‘It’s Still There’: Effective Data Wiping for the 21st Century

Electronic devices can be vulnerable to theft of private information even after they’re discarded. This data safety threat makes data wiping and erasure a big topic for electronics recyclers. 

Back in 2009, a little known story of theft surfaced in the media. This wasn’t ordinary theft however. The “thieves” were actually Vancouver students documenting what happens to e-waste after its shipped from North America and Europe, landing in developing countries in West Africa. The students were able to purchase a hard drive containing sensitive U.S. government information for about $40 from an open air market in Ghana.

It’s no surprise, but it is quite shocking – private information sold on covert black markets or used directly to instigate identity theft and credit card fraud. The practice of criminal hacking has become all too common, but in most cases it takes place through an Internet connection with computers and mobile devices that are still in active use. Data thieves can also target discarded devices, making data wiping and erasure an absolute necessity, even after it’s discarded.

Data Erasure for Our Data Driven Society


The entire world is data driven. This is not a novel concept, but it is unique because of the way that technology has so quickly developed in the past half century. Technological advancement in both hardware and software, including mobility, has skyrocketed the data driven era, granting it prime position in homes, businesses, basically every public and private space in the world.

While our data driven, technological dependency has created a number of opportunities and changes for the better, it has also created tremendous challenges in terms of privacy and data protection. A compromised hard drive can easily send costs spiraling out of control due to the risk of sensitive information winding up in the wrong hands.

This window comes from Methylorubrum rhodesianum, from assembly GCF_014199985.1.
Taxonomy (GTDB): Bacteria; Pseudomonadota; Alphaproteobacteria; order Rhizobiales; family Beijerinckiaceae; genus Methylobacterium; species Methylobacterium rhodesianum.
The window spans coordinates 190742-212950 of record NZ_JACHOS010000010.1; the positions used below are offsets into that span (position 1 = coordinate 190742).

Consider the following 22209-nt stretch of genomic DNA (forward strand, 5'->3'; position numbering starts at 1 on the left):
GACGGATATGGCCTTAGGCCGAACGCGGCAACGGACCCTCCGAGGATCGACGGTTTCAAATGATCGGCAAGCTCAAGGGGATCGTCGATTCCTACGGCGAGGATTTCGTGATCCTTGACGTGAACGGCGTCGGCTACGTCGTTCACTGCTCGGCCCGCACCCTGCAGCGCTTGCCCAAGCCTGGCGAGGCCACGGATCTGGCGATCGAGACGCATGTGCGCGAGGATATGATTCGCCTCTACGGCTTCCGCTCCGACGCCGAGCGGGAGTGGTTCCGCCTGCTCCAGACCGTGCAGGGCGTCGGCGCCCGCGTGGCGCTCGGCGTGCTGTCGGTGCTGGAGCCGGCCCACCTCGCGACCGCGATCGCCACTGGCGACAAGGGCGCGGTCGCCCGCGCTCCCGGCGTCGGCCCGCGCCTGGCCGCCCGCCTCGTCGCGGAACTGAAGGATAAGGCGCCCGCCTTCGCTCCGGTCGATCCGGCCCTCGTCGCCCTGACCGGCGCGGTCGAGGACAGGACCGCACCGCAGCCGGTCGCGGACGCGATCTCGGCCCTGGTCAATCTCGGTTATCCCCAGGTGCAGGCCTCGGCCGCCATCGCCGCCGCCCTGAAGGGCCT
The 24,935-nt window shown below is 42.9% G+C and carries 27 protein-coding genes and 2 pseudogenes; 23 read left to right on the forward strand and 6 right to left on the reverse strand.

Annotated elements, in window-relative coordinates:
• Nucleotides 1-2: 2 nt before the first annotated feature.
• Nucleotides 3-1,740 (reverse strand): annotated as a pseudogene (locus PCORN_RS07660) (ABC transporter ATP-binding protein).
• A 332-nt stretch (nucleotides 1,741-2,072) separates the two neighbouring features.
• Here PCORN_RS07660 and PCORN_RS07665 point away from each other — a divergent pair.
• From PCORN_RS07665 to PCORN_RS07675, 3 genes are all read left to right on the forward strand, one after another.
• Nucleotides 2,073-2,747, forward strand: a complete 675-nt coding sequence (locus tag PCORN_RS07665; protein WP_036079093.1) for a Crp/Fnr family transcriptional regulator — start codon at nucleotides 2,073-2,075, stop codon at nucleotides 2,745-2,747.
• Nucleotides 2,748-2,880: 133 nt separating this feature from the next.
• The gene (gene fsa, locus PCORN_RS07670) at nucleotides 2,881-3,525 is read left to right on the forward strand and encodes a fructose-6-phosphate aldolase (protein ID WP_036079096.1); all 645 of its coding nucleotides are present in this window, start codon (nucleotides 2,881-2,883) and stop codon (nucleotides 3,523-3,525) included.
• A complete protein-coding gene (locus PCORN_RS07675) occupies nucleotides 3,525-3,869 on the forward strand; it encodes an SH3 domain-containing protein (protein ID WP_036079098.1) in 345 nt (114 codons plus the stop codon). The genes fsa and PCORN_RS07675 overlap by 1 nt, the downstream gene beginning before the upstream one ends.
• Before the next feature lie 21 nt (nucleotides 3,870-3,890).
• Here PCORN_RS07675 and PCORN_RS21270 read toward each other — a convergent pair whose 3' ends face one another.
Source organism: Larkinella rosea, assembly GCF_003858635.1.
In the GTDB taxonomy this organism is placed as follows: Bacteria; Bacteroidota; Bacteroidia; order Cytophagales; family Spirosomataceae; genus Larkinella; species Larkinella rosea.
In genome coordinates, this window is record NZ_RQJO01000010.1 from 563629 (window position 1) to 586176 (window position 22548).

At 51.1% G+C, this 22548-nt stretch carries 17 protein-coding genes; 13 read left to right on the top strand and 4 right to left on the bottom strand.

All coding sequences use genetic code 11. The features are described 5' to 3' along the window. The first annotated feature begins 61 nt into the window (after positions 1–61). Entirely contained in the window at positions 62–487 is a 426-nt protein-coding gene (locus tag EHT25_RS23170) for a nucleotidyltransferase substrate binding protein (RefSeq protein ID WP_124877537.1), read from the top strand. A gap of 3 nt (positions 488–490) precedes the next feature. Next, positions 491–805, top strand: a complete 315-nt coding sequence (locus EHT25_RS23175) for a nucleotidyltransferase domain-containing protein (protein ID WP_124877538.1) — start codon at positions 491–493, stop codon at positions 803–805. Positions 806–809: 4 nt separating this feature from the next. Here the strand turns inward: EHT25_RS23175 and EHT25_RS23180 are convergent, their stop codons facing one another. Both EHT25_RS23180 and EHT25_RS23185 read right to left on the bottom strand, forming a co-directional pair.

Data wiping, then, plays a prominent role in the way that an electronic device is used and in the way that it should be discarded after it reaches the end of its life cycle. Many may not be aware, but even after a device is taken offline and heading for recycling, the need for data erasure is extremely high.

What is Data Wiping and How Does it Work?


Data wiping is basically the ability to render a device clean and clear of sensitive information, or any information at all, without rendering the device inoperable. 

Doing so ensures that the device is no longer prone to hacking or other types of data theft. However, when the process is not done effectively or is left incomplete, information may continue to exist on a device even long after its discarded – information that can be retrieved by anyone with the right skills and equipment.

Types of Data Erasure


Software-based Overwriting

Most data wiping is software-based and simple. The software application simply overwrites all information on a disk using a string of unintelligible letters and numbers or with a simple meaningless combination of 1’s and 0’s. Obviously, this process involves much more than simply deleting files from a computer’s hard drive – a method that leaves information easily recoverable.

Encryption